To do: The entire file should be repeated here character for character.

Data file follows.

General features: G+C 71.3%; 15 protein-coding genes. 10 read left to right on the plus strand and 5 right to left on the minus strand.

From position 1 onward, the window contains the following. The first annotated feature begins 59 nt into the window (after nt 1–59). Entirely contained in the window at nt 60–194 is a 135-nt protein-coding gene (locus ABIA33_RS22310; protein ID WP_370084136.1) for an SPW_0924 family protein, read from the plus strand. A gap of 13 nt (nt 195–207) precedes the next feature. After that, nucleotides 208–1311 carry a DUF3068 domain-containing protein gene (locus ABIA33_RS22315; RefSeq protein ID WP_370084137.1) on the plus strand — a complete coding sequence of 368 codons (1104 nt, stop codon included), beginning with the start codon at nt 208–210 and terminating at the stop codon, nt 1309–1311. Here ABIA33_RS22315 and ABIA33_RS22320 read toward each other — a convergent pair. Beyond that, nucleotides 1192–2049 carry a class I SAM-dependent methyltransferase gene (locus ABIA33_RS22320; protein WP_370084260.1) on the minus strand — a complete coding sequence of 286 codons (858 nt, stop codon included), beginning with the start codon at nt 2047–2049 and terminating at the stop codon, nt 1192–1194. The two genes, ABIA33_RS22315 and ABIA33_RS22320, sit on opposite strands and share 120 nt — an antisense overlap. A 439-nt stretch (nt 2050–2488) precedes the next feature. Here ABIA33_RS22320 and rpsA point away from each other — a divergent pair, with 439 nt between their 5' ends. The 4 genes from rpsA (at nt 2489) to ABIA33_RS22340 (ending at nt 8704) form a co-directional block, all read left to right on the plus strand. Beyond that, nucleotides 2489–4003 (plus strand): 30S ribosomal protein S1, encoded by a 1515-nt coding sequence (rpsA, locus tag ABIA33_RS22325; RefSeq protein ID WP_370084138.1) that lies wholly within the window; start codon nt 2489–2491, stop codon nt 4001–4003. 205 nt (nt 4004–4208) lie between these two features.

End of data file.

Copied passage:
General features: G+C 71.3%; 15 protein-coding genes. 10 read left to right on the plus strand and 5 right to left on the minus strand.

From position 1 onward, the window contains the following. The first annotated feature begins 59 nt into the window (after nt 1–59). Entirely contained in the window at nt 60–194 is a 135-nt protein-coding gene (locus ABIA33_RS22310; protein ID WP_370084136.1) for an SPW_0924 family protein, read from the plus strand. A gap of 13 nt (nt 195–207) precedes the next feature. After that, nucleotides 208–1311 carry a DUF3068 domain-containing protein gene (locus ABIA33_RS22315; RefSeq protein ID WP_370084137.1) on the plus strand — a complete coding sequence of 368 codons (1104 nt, stop codon included), beginning with the start codon at nt 208–210 and terminating at the stop codon, nt 1309–1311. Here ABIA33_RS22315 and ABIA33_RS22320 read toward each other — a convergent pair. Beyond that, nucleotides 1192–2049 carry a class I SAM-dependent methyltransferase gene (locus ABIA33_RS22320; protein WP_370084260.1) on the minus strand — a complete coding sequence of 286 codons (858 nt, stop codon included), beginning with the start codon at nt 2047–2049 and terminating at the stop codon, nt 1192–1194. The two genes, ABIA33_RS22315 and ABIA33_RS22320, sit on opposite strands and share 120 nt — an antisense overlap. A 439-nt stretch (nt 2050–2488) precedes the next feature. Here ABIA33_RS22320 and rpsA point away from each other — a divergent pair, with 439 nt between their 5' ends. The 4 genes from rpsA (at nt 2489) to ABIA33_RS22340 (ending at nt 8704) form a co-directional block, all read left to right on the plus strand. Beyond that, nucleotides 2489–4003 (plus strand): 30S ribosomal protein S1, encoded by a 1515-nt coding sequence (rpsA, locus tag ABIA33_RS22325; RefSeq protein ID WP_370084138.1) that lies wholly within the window; start codon nt 2489–2491, stop codon nt 4001–4003. 205 nt (nt 4004–4208) lie between these two features.